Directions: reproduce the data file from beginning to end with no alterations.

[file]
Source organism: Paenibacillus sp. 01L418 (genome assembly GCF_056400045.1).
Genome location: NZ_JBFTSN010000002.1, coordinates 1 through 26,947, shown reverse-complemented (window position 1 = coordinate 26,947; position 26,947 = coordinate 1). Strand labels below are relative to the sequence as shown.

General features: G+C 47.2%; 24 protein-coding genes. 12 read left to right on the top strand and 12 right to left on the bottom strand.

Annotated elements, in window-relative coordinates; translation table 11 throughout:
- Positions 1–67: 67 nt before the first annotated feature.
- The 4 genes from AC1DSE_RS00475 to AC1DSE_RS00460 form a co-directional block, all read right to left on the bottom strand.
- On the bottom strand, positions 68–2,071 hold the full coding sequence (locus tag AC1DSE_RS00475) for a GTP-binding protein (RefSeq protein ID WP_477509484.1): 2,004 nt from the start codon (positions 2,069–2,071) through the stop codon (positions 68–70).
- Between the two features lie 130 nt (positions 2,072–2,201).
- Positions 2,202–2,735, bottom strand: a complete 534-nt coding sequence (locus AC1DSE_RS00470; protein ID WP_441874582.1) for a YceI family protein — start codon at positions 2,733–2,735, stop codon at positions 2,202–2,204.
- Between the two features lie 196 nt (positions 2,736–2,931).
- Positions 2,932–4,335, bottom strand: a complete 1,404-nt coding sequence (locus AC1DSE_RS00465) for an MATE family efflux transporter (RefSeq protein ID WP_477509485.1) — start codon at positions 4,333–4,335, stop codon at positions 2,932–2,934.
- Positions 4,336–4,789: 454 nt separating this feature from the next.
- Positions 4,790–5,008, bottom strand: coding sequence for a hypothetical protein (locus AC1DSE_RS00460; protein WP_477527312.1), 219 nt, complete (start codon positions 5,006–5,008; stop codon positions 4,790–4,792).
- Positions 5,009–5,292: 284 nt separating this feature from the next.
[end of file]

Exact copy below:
Source organism: Paenibacillus sp. 01L418 (genome assembly GCF_056400045.1).
Genome location: NZ_JBFTSN010000002.1, coordinates 1 through 26,947, shown reverse-complemented (window position 1 = coordinate 26,947; position 26,947 = coordinate 1). Strand labels below are relative to the sequence as shown.

General features: G+C 47.2%; 24 protein-coding genes. 12 read left to right on the top strand and 12 right to left on the bottom strand.

Annotated elements, in window-relative coordinates; translation table 11 throughout:
- Positions 1–67: 67 nt before the first annotated feature.
- The 4 genes from AC1DSE_RS00475 to AC1DSE_RS00460 form a co-directional block, all read right to left on the bottom strand.
- On the bottom strand, positions 68–2,071 hold the full coding sequence (locus tag AC1DSE_RS00475) for a GTP-binding protein (RefSeq protein ID WP_477509484.1): 2,004 nt from the start codon (positions 2,069–2,071) through the stop codon (positions 68–70).
- Between the two features lie 130 nt (positions 2,072–2,201).
- Positions 2,202–2,735, bottom strand: a complete 534-nt coding sequence (locus AC1DSE_RS00470; protein ID WP_441874582.1) for a YceI family protein — start codon at positions 2,733–2,735, stop codon at positions 2,202–2,204.
- Between the two features lie 196 nt (positions 2,736–2,931).
- Positions 2,932–4,335, bottom strand: a complete 1,404-nt coding sequence (locus AC1DSE_RS00465) for an MATE family efflux transporter (RefSeq protein ID WP_477509485.1) — start codon at positions 4,333–4,335, stop codon at positions 2,932–2,934.
- Positions 4,336–4,789: 454 nt separating this feature from the next.
- Positions 4,790–5,008, bottom strand: coding sequence for a hypothetical protein (locus AC1DSE_RS00460; protein WP_477527312.1), 219 nt, complete (start codon positions 5,006–5,008; stop codon positions 4,790–4,792).
- Positions 5,009–5,292: 284 nt separating this feature from the next.